H. L. Mencken was a caustic and controversial columnist for The Baltimore Sun who covered every national political convention from 1904–1948. His commentary about American politics and reporting of such events as the 1925 “monkey trial” that pitted the science of evolution against the doctrines of religious fundamentalism earned him the sobriquet “the sage of Baltimore.” Today, the old sage might be saddened by the conventions of both the Democratic and the Republican parties, which have become socially and politically distanced affairs in this age of coronavirus.
“There is something about a national convention that makes it as fascinating as a revival or a hanging,” Mencken wrote in 1924. “It is vulgar, it is ugly, it is stupid, it is tedious. It is hard upon both the higher cerebral centers and the gluteus maximus, and yet it is somehow charming.” The old newspaperman might be dismayed by today’s political conventions, which have become glitzy TV shows and online infotainment.
I attended my first political convention in 1988, when the Democratic Party held its quadrennial gathering in Atlanta. At the time, I was a writer for the Athens Observer weekly paper, and I was elated that a convention would be held only an hour away from Athens. It was a heady experience for a small-town scribe to have a floor pass at such an event, and I was not disappointed. As I walked onto the floor of the convention, a band was blaring a Sousa march and delegates wearing eccentric hats were hoisting placards representing the 50 states of this sprawling republic. The frenetic scene was like a pop-up civics book come to life.
The Democrats in 1988 nominated Massachusetts Gov. Michael Dukakis as their presidential standard-bearer, but the candidate’s dull demeanor was fodder for his GOP opponent, Vice President George H. W. Bush, and for political satirist Mark Russell, who dubbed Dukakis “Zorba the Clerk.” It was the soaring rhetoric of civil rights firebrand Jesse Jackson that brought life to the Atlanta convention. Speaking for more than an hour in the rhythmic cadences of a pulpit-pounding preacher, Jackson exhorted his audience in the convention hall and across America to “never surrender… keep hope alive.” Then as now, Jackson was both revered and reviled, but his 1988 speech in Atlanta remains one of this nation’s great orations.
Prowling the hallways of the Atlanta convention site after Jackson’s speech, I got quotes and notes from a cross section of prominent Democrats. Texas politician Ann Richards, who had wowed the crowd with her own speech lambasting Bush as “born with a silver foot in his mouth,” called me “honey” as she drawled that she found Jackson’s speech “fabulous and inspiring.” Florida congressman Claude Pepper told me, “It was an innovative experience to see a Black man speaking at the national Democratic convention, a serious candidate for president talking about American democracy and about a greater and better America for the future.” Senator and future Vice President Al Gore said to me that his party would “go all the way in November.” Former Vice President Walter Mondale echoed that optimism, telling me, “I can smell victory in 1988.” Such optimism proved unfounded, as Dukakis lost a double-digit lead in the polls and ended up on the losing side in the general election—an electoral fate that should be a cautionary tale for today’s Biden/Harris campaign.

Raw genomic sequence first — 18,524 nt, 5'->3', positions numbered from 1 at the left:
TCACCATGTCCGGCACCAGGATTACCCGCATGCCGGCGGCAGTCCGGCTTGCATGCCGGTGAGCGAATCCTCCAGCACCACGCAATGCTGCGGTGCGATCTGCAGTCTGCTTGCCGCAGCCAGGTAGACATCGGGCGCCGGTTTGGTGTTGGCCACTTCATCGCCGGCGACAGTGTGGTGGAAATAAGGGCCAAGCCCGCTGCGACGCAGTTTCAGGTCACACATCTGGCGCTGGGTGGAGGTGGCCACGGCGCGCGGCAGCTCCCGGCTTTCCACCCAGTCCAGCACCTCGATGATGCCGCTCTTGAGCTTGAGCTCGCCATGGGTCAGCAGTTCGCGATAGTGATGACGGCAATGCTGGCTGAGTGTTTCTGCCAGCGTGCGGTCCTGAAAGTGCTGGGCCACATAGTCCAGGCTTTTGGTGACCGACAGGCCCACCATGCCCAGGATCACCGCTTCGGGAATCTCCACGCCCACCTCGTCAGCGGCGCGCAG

In Atlanta in 1988, as at most pre-COVID conventions, the protests and speeches outside the convention often were more exciting and relevant than the events inside the hall. Atlanta police pushed back crowds of protesters during a street confrontation with white supremacists during the 1988 convention, but unlike the tempestuous demonstrations during the 1968 Democratic convention in Chicago, no tear gas was used and no arrests were made. At a speech at an “alternative convention” at an Atlanta nightclub, fireworks blazed in the night sky as activist Abbie Hoffman told his audience, “It’s up to the people who care about America” to seek change by both voting and protesting. Hoffman—who was arrested during the 1968 Chicago convention and was later a defendant in the Windy City show trial of American antiwar leaders—got laughs from his listeners when he was asked if there were fireworks at the Chicago convention. “Yeah, but they were at ground level,” he responded.
The 1988 convention in Atlanta was my first convention, but it was not my last. I was on the scene with pen and camera documenting political conventions and protests in Chicago in 1996, when the Democrats nominated Bill Clinton for a second term. In 2000 I was in Philadelphia when George W. Bush accepted the GOP nomination while police and protesters clashed outside the convention hall. In 2004 I was in New York City when Bush was nominated for his second term. While taking notes and photos during nonviolent protests outside that convention, I was arrested and jailed overnight along with more than 1,800 activists, journalists and bystanders who years later won a class-action lawsuit against New York authorities that resulted in cash settlements for the citizens who were unlawfully jailed during the convention. I gave part of my payment to Habitat for Humanity, a worthy charity that former President Jimmy Carter supports today. In 2012 I took the train from Georgia to Charlotte to attend the Democratic convention that nominated Barack Obama for a second term.
Conventions may be forever changed in style and format during this age of computers and coronavirus, but one thing that will not change is the wisdom of the words of Army General and Republican President Dwight D. Eisenhower, who said, “Politics should be the part-time profession of every citizen.”
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